NASA–Microsoft technology to virtually explore Mars

NASA and Microsoft have teamed up to develop a technology that would help scientists “explore Mars” without being on the red planet. Named OnSight, the new technology will enable scientists to work virtually on Mars using wearable devices called Microsoft HoloLens.

NASA’s Jet Propulsion Laboratory (JPL) in Pasadena, California, is developing OnSight to give scientists a means to plan and, along with the Mars Curiosity rover, conduct science operations on the Red Planet.

“OnSight gives our rover scientists the ability to walk around and explore Mars right from their offices,” said Dave Lavery, program executive for the Mars Science Laboratory mission at NASA Headquarters in Washington. “It fundamentally changes our perception of Mars, and how we understand the Mars environment surrounding the rover.”

OnSight will create a 3-D simulation of the Martian environment using real rover data from the Curiosity mission planning tools. Scientists from all over the world can see this. The simulation will also allow programme scientists to examine the rover’s worksite from a first-person perspective, plan new activities and preview the results of their work firsthand.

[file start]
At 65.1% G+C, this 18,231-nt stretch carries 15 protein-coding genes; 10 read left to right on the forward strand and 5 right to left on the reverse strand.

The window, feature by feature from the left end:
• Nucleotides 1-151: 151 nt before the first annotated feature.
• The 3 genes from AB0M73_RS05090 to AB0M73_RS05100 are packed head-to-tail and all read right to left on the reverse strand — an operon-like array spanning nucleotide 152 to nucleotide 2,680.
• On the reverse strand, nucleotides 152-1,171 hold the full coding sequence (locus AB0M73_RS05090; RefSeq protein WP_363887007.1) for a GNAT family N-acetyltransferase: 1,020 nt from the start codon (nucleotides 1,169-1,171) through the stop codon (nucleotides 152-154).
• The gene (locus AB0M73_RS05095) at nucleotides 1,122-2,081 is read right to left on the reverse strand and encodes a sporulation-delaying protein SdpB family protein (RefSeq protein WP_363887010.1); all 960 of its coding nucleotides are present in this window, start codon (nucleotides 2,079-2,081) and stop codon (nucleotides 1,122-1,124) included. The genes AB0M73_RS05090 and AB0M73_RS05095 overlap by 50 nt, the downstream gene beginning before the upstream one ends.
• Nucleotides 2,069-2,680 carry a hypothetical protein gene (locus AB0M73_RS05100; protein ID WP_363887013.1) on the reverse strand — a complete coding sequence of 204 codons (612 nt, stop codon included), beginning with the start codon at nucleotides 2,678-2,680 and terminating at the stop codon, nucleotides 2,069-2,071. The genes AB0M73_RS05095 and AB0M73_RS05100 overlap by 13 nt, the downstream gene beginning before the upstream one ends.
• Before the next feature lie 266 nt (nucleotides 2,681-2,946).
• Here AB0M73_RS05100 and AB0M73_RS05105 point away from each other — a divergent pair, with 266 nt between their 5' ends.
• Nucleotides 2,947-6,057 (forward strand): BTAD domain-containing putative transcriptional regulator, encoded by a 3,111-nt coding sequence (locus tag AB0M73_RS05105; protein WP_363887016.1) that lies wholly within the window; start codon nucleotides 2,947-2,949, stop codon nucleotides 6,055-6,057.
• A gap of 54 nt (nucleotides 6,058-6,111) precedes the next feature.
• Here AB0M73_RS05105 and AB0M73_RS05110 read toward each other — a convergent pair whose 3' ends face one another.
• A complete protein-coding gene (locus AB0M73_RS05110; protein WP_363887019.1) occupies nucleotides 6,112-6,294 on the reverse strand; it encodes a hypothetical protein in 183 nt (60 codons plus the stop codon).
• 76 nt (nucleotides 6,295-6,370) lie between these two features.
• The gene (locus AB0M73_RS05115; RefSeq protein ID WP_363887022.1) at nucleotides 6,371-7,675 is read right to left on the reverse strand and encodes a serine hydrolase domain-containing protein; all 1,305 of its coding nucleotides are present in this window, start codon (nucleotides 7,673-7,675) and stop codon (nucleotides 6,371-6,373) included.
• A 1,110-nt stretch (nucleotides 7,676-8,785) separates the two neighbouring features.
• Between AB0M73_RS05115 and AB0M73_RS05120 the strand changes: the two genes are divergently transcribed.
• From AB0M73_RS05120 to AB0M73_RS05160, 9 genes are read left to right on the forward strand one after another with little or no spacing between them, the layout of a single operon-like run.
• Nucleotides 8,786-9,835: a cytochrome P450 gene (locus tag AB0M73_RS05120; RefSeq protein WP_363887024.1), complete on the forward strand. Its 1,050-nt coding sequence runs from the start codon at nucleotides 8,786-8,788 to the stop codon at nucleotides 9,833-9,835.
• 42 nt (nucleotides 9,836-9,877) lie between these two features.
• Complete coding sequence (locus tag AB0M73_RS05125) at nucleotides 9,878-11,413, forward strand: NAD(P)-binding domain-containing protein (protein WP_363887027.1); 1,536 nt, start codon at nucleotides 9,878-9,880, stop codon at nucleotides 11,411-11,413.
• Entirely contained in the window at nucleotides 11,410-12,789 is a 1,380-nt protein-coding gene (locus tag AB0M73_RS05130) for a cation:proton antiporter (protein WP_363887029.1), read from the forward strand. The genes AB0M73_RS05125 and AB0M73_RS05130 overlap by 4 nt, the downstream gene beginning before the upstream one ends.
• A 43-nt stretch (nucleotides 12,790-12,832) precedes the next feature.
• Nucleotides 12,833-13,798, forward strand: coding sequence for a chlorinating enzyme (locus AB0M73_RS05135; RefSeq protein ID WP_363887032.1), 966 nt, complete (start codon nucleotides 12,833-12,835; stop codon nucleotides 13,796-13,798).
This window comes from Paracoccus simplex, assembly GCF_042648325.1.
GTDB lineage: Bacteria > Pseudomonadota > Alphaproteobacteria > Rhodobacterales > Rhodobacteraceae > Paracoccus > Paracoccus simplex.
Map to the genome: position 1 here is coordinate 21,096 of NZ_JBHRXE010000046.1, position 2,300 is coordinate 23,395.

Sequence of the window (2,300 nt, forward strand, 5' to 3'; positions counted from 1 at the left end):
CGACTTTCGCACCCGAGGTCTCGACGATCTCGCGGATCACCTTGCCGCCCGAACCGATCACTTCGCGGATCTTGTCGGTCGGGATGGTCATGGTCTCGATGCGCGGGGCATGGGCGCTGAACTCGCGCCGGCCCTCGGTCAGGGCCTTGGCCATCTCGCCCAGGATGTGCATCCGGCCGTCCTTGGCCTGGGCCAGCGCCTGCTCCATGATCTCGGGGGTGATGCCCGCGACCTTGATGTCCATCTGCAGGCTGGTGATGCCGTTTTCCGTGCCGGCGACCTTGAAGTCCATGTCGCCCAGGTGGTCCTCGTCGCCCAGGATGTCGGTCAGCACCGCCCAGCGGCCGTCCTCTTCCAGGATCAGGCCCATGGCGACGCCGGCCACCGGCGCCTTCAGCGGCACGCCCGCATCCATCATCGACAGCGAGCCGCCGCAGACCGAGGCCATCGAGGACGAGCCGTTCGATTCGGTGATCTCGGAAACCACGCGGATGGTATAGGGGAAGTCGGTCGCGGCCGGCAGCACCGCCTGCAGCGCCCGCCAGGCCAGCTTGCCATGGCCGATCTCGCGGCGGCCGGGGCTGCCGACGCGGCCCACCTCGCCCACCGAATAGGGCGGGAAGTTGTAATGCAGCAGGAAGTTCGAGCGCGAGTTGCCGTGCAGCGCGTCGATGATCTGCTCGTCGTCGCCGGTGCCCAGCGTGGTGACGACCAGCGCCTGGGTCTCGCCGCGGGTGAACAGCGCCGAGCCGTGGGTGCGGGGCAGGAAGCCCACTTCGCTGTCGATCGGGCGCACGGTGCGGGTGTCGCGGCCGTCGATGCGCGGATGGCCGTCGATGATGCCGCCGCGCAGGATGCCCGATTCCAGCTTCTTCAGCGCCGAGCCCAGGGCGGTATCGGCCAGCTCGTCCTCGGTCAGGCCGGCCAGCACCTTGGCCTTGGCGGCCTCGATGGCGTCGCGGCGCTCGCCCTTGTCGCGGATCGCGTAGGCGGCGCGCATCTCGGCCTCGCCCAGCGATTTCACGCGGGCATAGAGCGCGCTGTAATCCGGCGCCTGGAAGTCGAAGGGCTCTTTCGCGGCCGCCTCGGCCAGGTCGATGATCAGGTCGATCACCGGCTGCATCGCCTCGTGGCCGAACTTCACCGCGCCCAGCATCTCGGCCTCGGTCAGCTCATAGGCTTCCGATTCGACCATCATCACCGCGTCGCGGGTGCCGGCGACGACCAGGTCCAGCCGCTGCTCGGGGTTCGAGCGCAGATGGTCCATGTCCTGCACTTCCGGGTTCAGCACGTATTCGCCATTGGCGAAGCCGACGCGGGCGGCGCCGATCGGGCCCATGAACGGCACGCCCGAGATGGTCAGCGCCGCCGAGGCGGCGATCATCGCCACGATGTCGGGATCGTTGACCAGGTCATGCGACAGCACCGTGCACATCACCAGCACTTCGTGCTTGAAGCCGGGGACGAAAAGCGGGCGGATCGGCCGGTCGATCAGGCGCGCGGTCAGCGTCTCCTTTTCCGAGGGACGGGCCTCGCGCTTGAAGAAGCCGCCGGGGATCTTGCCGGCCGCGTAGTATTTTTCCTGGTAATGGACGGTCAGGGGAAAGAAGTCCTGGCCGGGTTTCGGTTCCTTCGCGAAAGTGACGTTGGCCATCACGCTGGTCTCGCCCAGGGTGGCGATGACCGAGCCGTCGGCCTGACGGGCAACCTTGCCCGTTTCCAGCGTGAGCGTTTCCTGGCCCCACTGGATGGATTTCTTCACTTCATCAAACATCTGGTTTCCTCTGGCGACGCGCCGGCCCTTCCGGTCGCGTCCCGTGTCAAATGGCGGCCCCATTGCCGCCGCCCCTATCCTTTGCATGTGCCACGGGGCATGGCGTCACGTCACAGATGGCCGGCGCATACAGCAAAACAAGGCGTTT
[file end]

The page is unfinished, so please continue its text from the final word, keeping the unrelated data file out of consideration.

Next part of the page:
“We believe OnSight will enhance the ways in which we explore Mars and share that journey of exploration with the world,” said Jeff Norris, JPL’s OnSight project manager.

Until now, scientists were examining Mars imagery on computer screens and made inferences about the visuals. But the visuals lacked perspective that human vision employs to understand spatial relationships.

The OnSight system uses holographic computing to overlay visual information and rover data into the user’s field of view. Holographic computing blends a view of the physical world with computer-generated imagery to create a hybrid of real and virtual.

Microsoft Hololens helps scientists view the holographic realm which surrounds them with images from the rover’s Martian field site. The tool provides access to scientists and engineers looking to interact with Mars in a more natural, human way.

“Previously, our Mars explorers have been stuck on one side of a computer screen. This tool gives them the ability to explore the rover’s surroundings much as an Earth geologist would do field work here on our planet,” said Norris.

The OnSight tool also will be useful for planning rover operations. For example, scientists can program activities for many of the rover’s science instruments by looking at a target and using gestures to select menu commands.